Because of its relatively straightforward rules, blackjack is usually one of the most popular table games in a casino. Casinos rely upon dealers at blackjack tables to administer games, award winnings, claim bets and deal cards to the players. Most casinos have strict guidelines that govern their dealers’ behavior and gambling habits, so good dealers are simply efficient and well-versed in rules rather than brilliant gamblers themselves.
Blackjack dealers earn rather low base salaries, with the average blackjack dealer receiving an annual salary of $14,538 as of February 2011, according to Salary.com. There isn’t a wide range in blackjack dealers’ salaries, either, with half of all dealers receiving between $12,654 and $16,023 each year. Although base salaries are low, most dealers make the bulk of their earnings from tips, paid as chips from players’ winnings, according to the Occupational Outlook Handbook. The amount of tips a dealer may earn hinges upon the stakes of the table he works, his rapport with players and other factors.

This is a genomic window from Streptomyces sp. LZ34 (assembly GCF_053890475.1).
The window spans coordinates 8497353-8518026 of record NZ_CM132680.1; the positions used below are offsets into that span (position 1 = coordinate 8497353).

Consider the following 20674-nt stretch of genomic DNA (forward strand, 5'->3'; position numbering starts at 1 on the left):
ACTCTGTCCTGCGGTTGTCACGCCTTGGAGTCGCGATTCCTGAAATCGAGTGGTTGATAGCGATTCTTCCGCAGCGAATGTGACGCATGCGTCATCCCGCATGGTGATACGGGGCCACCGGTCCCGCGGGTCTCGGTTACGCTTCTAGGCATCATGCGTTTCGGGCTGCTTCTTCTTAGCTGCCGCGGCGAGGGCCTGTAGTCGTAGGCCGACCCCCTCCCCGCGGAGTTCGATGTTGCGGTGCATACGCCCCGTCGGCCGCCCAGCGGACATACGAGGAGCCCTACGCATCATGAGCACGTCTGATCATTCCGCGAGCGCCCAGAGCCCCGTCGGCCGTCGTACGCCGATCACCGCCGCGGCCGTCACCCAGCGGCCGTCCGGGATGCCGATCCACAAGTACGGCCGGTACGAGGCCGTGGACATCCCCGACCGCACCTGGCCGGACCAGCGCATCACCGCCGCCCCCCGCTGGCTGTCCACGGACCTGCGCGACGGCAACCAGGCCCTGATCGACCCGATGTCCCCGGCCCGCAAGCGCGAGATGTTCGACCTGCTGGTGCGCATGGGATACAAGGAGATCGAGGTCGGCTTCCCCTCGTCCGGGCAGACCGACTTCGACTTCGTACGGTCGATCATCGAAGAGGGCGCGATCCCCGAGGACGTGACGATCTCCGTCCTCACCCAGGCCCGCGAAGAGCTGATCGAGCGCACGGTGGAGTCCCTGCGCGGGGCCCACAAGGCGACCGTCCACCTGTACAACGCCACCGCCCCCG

Las Vegas Blackjack Dealers
Because Las Vegas is one of the few locations in the United States with very few limitations on gambling, and, thus, supports a thriving gaming industry, blackjack dealers in the city are among the best compensated in the nation. Even at that, their base salary isn’t very high, with average annual salaries of $24,703 as of February 2011, according to Salary Expert. Dealers on high-stakes tables may receive large tips, supplementing this income much more than dealers who work at limited-stakes tables in other areas.
Salaries Compared to Other Gaming Industry Jobs
Blackjack dealers are among the lowest-paid positions in most casinos. Gaming dealers of all games – baccarat, poker and other card games – earn slightly higher salaries on average, $16,310 as of May 2008, according to the Occupational Outlook Handbook. Other positions on a casino floor pay much higher wages, with slot key operators receiving $25,460 annually and gaming managers such as pit bosses earning $45,500 each year.
Many for-profit casino schools provide training courses for dealers. Small courses may include only instruction on blackjack dealing, while more extensive courses provide students with training in all table games in a casino. Although instruction can provide a basis for dealers’ job skills, many casinos don’t require their new hires to be certified, and many sectors of the gaming industry provide their own in-house training to dealers. In most states, blackjack dealers must be at least 21 years old to deal.